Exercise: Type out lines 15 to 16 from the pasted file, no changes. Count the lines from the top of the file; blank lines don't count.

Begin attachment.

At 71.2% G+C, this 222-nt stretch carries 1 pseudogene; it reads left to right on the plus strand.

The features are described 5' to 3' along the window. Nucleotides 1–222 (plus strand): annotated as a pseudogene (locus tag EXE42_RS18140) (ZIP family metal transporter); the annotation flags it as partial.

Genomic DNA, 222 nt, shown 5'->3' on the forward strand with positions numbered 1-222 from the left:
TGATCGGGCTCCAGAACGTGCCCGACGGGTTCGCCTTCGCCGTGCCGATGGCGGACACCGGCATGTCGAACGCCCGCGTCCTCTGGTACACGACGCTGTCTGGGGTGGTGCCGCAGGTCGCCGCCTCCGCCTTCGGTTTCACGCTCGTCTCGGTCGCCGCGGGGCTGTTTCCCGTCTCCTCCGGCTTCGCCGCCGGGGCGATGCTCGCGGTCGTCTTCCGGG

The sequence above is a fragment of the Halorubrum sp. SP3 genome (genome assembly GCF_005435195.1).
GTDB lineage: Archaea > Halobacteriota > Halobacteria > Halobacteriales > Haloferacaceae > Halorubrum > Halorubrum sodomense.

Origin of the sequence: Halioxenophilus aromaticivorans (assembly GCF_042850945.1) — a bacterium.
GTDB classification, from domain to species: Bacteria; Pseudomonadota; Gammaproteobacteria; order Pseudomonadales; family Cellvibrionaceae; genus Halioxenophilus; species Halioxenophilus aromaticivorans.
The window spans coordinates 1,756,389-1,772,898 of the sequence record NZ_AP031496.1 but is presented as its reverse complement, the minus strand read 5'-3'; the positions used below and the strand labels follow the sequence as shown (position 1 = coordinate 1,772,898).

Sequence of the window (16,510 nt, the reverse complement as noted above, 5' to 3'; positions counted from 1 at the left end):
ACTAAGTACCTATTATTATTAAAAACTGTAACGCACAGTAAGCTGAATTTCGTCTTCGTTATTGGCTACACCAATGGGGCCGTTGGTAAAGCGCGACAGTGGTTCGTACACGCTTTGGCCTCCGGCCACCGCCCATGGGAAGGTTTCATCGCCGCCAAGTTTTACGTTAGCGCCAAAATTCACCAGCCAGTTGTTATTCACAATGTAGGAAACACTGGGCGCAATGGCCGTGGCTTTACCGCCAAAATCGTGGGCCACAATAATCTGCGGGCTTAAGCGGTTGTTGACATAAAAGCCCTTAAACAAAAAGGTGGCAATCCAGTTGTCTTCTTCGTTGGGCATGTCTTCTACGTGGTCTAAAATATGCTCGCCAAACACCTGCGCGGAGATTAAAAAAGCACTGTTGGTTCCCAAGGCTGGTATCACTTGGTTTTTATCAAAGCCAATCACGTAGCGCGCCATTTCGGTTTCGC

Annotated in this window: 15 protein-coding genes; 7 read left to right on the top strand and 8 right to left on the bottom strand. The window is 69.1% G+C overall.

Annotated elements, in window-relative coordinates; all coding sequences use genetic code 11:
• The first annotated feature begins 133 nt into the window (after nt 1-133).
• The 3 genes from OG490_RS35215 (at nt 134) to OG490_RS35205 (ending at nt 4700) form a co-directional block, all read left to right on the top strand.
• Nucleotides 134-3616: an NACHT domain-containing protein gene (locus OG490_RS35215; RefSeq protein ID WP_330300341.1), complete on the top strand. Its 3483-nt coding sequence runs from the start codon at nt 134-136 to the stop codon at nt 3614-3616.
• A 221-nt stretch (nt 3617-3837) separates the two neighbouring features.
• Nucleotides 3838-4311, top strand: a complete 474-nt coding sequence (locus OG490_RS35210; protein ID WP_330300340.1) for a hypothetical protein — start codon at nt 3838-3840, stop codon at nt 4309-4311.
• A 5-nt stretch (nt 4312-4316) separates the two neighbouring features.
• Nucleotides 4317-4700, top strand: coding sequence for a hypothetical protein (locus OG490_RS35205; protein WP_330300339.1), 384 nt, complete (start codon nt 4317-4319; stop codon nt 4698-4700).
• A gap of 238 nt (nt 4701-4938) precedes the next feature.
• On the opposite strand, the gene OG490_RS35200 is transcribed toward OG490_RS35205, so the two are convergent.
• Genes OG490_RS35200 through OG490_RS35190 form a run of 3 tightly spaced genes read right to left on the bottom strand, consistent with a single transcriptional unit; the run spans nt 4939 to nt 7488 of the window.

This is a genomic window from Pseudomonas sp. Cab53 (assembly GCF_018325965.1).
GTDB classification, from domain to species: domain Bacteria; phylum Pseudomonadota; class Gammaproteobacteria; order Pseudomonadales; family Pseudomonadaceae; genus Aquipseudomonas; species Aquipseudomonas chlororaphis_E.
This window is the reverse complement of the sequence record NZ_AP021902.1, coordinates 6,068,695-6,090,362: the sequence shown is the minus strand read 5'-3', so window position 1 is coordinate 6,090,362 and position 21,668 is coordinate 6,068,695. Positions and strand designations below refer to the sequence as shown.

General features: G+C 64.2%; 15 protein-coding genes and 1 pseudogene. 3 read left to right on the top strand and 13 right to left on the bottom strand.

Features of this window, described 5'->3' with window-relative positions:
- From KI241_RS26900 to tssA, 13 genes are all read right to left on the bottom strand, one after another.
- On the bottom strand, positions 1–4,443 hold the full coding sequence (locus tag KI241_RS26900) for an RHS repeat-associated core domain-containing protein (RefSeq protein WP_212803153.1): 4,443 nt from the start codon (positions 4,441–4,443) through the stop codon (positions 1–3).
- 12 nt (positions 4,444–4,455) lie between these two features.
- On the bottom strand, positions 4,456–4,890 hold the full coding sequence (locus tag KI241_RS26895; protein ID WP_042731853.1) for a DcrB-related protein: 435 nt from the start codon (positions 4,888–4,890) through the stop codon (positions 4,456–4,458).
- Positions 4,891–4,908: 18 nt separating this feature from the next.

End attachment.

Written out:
• The 3 genes from OG490_RS35215 (at nt 134) to OG490_RS35205 (ending at nt 4700) form a co-directional block, all read left to right on the top strand.
• Nucleotides 134-3616: an NACHT domain-containing protein gene (locus OG490_RS35215; RefSeq protein ID WP_330300341.1), complete on the top strand. Its 3483-nt coding sequence runs from the start codon at nt 134-136 to the stop codon at nt 3614-3616.